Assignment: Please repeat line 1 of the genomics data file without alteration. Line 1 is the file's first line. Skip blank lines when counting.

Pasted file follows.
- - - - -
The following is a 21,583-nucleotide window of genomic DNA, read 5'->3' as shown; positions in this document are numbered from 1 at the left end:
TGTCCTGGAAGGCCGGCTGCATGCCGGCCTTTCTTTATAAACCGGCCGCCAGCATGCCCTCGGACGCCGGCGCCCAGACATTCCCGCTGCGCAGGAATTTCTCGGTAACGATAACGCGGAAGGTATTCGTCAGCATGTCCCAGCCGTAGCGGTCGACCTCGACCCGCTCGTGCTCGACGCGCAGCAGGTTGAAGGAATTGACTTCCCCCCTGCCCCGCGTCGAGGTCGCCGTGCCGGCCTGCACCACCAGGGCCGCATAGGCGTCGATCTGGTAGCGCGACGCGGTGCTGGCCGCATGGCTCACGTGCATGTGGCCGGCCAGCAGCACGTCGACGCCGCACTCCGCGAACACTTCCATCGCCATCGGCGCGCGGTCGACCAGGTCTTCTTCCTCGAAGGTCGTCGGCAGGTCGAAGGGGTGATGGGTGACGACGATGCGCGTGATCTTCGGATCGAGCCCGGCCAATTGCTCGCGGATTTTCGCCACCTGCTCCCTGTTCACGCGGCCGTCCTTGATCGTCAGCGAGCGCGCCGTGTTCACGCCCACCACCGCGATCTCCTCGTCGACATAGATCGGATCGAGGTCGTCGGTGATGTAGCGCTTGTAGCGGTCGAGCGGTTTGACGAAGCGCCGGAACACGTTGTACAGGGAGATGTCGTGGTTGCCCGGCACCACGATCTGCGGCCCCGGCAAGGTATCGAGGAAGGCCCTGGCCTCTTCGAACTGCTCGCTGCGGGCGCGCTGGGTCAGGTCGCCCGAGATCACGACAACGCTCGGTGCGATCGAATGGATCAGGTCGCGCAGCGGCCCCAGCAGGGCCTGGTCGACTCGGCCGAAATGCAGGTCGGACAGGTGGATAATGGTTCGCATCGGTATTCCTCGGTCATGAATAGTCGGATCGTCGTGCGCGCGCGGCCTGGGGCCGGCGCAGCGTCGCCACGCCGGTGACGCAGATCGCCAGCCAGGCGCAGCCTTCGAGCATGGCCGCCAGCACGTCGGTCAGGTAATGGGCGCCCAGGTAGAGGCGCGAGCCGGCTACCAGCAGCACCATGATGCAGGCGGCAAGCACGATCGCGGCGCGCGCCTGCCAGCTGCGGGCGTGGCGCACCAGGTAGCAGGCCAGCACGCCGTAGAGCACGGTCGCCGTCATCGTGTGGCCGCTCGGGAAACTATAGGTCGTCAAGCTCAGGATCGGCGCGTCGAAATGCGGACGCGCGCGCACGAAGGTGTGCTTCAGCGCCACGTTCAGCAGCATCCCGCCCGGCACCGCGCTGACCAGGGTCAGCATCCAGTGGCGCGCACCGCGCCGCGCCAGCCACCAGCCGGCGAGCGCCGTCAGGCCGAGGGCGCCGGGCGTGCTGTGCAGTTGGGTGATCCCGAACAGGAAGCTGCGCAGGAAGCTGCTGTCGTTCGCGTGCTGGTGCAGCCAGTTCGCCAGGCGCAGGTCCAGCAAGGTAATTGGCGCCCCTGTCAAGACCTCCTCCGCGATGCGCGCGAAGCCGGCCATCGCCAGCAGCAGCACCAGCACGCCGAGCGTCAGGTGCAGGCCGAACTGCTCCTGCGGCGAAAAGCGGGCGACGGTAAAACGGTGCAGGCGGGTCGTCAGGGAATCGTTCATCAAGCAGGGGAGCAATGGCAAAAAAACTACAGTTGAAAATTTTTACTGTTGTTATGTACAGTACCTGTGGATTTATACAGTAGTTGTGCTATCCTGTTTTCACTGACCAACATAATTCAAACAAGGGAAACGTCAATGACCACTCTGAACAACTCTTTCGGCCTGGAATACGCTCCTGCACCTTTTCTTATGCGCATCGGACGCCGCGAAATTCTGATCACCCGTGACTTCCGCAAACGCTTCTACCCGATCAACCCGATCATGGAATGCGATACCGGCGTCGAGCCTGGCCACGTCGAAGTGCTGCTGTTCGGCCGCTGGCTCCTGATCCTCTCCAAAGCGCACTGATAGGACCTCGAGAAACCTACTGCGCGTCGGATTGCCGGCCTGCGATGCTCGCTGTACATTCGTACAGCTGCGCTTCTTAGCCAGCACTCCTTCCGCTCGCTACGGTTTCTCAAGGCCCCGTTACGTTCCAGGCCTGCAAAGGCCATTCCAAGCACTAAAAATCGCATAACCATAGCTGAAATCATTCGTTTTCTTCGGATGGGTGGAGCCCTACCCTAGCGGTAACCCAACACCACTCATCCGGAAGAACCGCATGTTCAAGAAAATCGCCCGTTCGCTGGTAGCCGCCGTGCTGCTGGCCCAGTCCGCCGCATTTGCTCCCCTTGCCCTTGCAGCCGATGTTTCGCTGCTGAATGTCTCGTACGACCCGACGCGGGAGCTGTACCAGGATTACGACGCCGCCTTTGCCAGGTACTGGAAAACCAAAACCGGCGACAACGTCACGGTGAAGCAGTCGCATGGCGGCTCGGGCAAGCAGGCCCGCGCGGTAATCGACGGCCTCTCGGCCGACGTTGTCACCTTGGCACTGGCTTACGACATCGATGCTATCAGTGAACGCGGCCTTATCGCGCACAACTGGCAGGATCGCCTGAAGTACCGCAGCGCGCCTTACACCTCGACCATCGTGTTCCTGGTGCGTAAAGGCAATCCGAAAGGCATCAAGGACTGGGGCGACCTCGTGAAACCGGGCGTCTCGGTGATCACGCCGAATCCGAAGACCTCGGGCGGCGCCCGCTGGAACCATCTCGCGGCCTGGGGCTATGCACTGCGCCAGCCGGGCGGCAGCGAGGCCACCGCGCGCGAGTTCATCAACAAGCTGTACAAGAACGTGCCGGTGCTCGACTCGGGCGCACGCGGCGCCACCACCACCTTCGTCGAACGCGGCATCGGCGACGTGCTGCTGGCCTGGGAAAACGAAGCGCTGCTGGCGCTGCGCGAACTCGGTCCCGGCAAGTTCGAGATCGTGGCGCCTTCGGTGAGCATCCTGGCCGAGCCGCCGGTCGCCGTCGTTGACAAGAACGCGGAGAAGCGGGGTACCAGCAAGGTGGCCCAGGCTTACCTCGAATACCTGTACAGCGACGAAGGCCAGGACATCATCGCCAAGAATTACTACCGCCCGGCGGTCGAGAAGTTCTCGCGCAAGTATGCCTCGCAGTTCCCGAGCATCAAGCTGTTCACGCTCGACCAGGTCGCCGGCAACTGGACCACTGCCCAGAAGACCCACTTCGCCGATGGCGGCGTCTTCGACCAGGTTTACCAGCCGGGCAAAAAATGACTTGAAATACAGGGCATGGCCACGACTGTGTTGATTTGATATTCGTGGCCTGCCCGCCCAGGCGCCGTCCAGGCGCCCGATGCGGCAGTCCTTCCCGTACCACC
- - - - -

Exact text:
The following is a 21,583-nucleotide window of genomic DNA, read 5'->3' as shown; positions in this document are numbered from 1 at the left end: